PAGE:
Not revealing paid promotions? The ACCC is coming for dodgy influencers

- February 2, 2023 2 MIN READ
Young female influencer taking selfie at a cafe

Social media influencing can be a lucrative business, particularly in the beauty and wellness space, where influencers can be paid thousands for endorsements. But those who fail to fess up that they’ve been paid for product placement had better beware, as the Australian Competition and Consumer Commission (ACCC) has their eye on them.

The watchdog warns that anyone failing to disclose they have posted products or spruiked services for monetary gain will come under fire.

Call to dob in dodgy influencers

The crackdown follows a callout from the ACCC for consumers to dob in influencers that were not being transparent about product endorsements. The watchdog received more than 150 tip-offs from concerned consumers. Most of the tip-offs from members of the public were about influencers in beauty and lifestyle, as well as parenting and fashion, who had failed to disclose their affiliation with the product or company they were promoting.

“The number of tip-offs reflects the community concern about the ever-increasing number of manipulative marketing techniques on social media, designed to exploit or pressure consumers into purchasing goods or services,” ACCC Chair Gina Cass-Gottlieb said.

“We want to thank the community for letting us know which influencers they believe might not be doing the right thing,” Cass-Gottlieb continued. “Already, we are hearing some law firms and industry bodies have informed their clients about the ACCC’s sweep, and reminded them of their advertising disclosure requirements.”

Woman using smartphone to chat on video call with ring light

Deceptive marketing practices under fire

The sweep forms part of the ACCC’s compliance and enforcement priorities for 2022/23, with the watchdog targeting deceptive marketing practices across the digital economy.

As part of the investigation, the ACCC team is reviewing influencer marketing across a range of social media platforms including InstagramTikTok, Snapchat, YouTube and Facebook, and live-streaming service, Twitch.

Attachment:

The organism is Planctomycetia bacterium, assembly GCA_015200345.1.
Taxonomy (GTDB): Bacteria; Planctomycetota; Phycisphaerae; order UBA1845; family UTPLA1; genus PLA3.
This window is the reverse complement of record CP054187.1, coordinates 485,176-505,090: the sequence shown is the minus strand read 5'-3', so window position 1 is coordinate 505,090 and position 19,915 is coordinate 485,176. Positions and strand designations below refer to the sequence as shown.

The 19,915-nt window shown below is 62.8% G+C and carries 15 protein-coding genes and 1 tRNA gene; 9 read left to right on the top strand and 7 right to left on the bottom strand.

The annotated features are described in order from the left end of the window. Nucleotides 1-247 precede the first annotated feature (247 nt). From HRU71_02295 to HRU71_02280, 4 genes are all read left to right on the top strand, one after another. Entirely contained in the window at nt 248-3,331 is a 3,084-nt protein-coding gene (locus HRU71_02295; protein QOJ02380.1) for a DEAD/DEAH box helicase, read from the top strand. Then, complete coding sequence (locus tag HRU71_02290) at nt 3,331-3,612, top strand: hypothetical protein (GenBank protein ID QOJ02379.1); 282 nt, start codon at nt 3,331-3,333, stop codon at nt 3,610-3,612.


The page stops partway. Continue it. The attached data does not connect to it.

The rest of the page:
The investigation will focus particular attention on influencer marketing in fashion, beauty and cosmetics, food and beverage, travel, health fitness and wellbeing, parenting, gaming and technology.

Influencers are not the only target of the investigation, with the ACCC also considering the role of other parties, such as advertisers, marketers, brands and social media platforms in facilitating misconduct.

Cass-Gotlieb said with more Australians choosing to shop online misleading endorsements can be very harmful.

“It is important social media influencers are clear if there are any commercial motivations behind their posts. This includes those posts that are incentivised and presented as impartial but are not. The ACCC will not hesitate to take action where we see consumers are at risk of being misled or deceived by a testimonial, and there is potential for significant harm,” Cass-Gotlieb said.

Influencers who are found to have misled the public could face enforcement penalties.

“Online markets need to function well to support the modern economy. Part of that is ensuring consumers have the confidence they need to make more informed purchasing decisions,” Cass-Gottlieb concluded.

This article was first published on Kochie’s Business Builders, read the original here.

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